Day 2 - 7th April 1999
One of the hardest things to do while on holidays is to try and gear yourself down into a casual, relaxed routine. Even so, we all woke up around 8.00am, some what slow from the night before, and proceeded to do our normal morning chores of showers, breakfast and relax. Our schedule for the morning was to pick up Mark's son, around 12.00pm, who was flying in from Katherine during the school break, then drive off to King Ash Bay, some 50 kilometres away.
We tagged along as Mark drove around Borroloola, doing his fortnightly chores. Part of those chores was to pick our refreshments up from the Borroloola Pub, namely 5 cartons of VB and 3 litres of vodka. Around midday, we picked Benjamin up (Mark's son) from the airport, and we were finally off to North Island.
The journey to King Ash Bay from Borroloola was mainly on dirt roads, and you could easily see the remnants of the wet season, as there was still some minor flooding on the roads. The road graders were out in force, trying to cut runoffs into the bush for the excess water to escape into. At one stage, we came across a section of road that was fairly heavily damaged with bog marks. Mark said that during the last rains, there were approximately a dozen cars bogged within a hundred metre span of road. Luckily, we were in a truck, and the damaged road posed no problems for us.
King Ash Bay is essentially an aggregation of caravans, tents, sheds and transportable homes, situated 30 kilometres upstream from the mouth of the McArthur River. It caters for fishermen during the mud crab season, as well as semi-retired and retired people, and it was to be a waypoint in our journey to North Island. It is also where Mark berths his 2 runabouts and his main game fishing boat.
One of Mark's pride and joy is his 35 ft game boat named "Bathsheba". It would have to be one of the most functional, comfortable, and practically built boats I have ever seen. It took Mark around 5 years to build. I asked Mark where the name "Bathsheba" came from. His jovial response was quick and blunt - "The boat's named after a 3000 year old porn queen !"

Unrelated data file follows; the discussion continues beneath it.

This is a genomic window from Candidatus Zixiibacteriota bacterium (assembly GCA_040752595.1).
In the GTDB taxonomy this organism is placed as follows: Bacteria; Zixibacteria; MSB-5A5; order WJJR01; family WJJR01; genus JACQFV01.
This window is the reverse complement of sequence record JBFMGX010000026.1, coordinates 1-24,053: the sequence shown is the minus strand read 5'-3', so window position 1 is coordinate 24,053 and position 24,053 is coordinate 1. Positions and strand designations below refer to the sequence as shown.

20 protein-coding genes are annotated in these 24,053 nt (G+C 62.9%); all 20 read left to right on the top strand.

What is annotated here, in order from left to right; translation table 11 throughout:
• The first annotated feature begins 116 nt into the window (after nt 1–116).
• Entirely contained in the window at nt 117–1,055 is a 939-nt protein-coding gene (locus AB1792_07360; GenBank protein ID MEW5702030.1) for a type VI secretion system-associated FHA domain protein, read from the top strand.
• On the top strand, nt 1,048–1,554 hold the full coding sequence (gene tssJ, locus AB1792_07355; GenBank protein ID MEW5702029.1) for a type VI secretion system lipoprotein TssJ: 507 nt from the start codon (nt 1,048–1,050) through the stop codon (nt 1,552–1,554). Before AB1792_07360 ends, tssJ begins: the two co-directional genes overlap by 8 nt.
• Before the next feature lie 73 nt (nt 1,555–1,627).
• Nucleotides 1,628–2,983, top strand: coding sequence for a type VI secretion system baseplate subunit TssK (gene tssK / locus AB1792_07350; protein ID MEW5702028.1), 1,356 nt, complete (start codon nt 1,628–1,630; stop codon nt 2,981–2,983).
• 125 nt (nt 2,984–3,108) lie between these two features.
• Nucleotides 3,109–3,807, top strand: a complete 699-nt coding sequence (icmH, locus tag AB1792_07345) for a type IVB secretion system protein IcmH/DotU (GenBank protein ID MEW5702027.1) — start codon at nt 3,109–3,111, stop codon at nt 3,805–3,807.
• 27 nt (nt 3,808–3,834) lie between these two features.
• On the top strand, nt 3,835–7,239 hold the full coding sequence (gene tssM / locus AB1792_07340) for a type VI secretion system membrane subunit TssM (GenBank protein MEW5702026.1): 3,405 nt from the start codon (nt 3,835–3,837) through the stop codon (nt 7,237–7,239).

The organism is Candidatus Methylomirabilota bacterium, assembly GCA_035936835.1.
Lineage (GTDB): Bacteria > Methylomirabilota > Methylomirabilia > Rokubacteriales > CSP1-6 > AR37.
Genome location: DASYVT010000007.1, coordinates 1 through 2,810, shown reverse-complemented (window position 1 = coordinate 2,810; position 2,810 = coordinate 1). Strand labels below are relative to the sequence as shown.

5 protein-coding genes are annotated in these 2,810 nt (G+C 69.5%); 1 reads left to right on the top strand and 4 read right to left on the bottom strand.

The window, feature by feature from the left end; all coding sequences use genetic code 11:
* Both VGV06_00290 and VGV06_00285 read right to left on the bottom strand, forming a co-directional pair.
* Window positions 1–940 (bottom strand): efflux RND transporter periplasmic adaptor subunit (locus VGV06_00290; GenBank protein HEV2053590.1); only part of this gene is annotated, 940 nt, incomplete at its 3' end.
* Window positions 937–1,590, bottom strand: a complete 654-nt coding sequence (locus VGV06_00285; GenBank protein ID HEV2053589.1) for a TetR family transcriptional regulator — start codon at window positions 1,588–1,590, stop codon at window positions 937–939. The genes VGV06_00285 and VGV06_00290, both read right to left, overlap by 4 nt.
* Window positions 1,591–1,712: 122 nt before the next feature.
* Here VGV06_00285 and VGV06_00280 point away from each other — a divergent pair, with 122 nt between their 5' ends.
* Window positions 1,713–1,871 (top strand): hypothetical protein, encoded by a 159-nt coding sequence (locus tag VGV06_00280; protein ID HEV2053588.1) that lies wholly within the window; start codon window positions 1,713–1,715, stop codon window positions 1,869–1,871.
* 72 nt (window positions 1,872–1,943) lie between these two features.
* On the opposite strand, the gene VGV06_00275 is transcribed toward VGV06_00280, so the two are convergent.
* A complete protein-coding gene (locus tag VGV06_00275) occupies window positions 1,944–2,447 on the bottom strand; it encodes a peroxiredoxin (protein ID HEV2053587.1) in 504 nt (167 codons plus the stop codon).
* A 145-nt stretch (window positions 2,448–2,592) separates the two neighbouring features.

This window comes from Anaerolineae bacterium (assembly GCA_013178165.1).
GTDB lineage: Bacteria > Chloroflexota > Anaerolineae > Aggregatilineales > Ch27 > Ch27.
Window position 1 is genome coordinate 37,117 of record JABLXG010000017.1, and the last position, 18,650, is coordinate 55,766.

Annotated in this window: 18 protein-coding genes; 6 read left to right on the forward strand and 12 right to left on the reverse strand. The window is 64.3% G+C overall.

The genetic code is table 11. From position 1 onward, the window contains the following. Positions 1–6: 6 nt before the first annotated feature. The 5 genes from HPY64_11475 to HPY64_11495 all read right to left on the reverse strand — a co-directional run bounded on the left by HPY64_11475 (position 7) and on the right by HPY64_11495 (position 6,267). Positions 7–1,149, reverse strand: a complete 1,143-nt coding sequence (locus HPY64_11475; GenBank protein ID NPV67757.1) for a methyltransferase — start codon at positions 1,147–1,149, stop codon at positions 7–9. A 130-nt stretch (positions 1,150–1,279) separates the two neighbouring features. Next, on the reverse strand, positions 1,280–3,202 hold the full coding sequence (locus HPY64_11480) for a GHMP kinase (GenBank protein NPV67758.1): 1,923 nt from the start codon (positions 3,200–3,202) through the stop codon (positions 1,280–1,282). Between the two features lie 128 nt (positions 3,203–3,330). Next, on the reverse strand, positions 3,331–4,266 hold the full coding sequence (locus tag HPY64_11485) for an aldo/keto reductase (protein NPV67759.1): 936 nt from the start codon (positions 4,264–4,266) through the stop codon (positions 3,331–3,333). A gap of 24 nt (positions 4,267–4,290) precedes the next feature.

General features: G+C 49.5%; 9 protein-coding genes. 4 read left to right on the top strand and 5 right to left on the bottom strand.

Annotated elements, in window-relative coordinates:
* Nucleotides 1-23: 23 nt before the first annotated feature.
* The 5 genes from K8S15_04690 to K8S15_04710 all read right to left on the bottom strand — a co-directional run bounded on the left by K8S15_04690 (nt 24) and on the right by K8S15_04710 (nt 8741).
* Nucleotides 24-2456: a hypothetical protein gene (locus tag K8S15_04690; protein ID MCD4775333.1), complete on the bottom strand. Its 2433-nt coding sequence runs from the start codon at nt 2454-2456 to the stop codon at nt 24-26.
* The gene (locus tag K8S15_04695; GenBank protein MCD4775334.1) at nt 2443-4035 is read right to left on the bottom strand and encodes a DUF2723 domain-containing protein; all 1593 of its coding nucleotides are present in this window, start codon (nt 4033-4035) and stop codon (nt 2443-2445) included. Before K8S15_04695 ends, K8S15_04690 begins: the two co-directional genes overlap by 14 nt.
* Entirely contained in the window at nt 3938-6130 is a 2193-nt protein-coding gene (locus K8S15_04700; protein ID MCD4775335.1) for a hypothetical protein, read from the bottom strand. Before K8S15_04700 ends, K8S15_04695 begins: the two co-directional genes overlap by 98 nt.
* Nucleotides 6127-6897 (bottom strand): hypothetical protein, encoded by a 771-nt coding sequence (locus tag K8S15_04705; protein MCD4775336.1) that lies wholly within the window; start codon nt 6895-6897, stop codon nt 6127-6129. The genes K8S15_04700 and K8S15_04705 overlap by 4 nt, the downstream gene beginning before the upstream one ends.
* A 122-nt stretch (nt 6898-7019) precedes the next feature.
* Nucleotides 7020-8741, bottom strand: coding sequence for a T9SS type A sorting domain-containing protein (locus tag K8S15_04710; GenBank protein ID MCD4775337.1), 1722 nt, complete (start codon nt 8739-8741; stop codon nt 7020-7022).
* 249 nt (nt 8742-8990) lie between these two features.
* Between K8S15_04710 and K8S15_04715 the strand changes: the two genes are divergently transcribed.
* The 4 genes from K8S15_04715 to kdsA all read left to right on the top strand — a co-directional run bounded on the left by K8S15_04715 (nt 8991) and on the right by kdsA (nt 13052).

A short lesson in the Old Testament - "Bathsheba" was the wife of Uriah the Hittite. King David committed adultery with her when her husband was in battle in David's army. David gave orders that Uriah was to be put in the front line of battle, where he was killed. The king then took Bathsheba as his wife, but he was rebuked by Nathan the prophet. David and Bathsheba's first child died, but Bathsheba later bore Solomon and was instrumental in making him David's successor.
Mark also has a couple of 17ft Savage aluminium boats with 50hp outboards on the back, to cater for smaller groups. Loading Bathsheba with all our gear, suitcases, rods, beer, diesel and water took about an hour to accomplish. We were to use Bathsheba to ferry ourselves and the two Savages out to North Island. Seeing that there were only three of us, we were to use the smaller 17ft Savage tinnies around the Sir Edward Pellew Group.
Half way out along McArthur River towards the mouth, Bathsheba developed engine problems. It turns out that Mark had only recently rebuilt the diesel engine. The actual engine mountings were vibrating and moving under high revs, causing the shaft to slip and the prop to cavitate. In the end, we anchored Bathsheba in the middle of the river, transferred all our equipment to the two Savages, and recommenced our 55 kilometre journey to North Island, our home for the next six days.
Our primary target was an island called North Island, part of the Sir Edward Pellew Group. This group of islands is a cluster of barren sandstone islands in the Gulf of Carpentaria, near the mouth of the McArthur River on the southwestern shore of the Gulf.
In 1644 Abel Tasman thought the islands were part of the mainland and named them Cape Vanderlin. Flinders in 1802 proved Vanderlin an island, and he named the group after Captain Edward Pellew (later Admiral Viscount Exmouth) of the Royal Navy. The Edward Pellew Group consists of North, South West, Centre, West and Vanderlin Islands and have a total area of 2,100 square km. Vanderlin, the largest, is 32 km long by 13 km wide.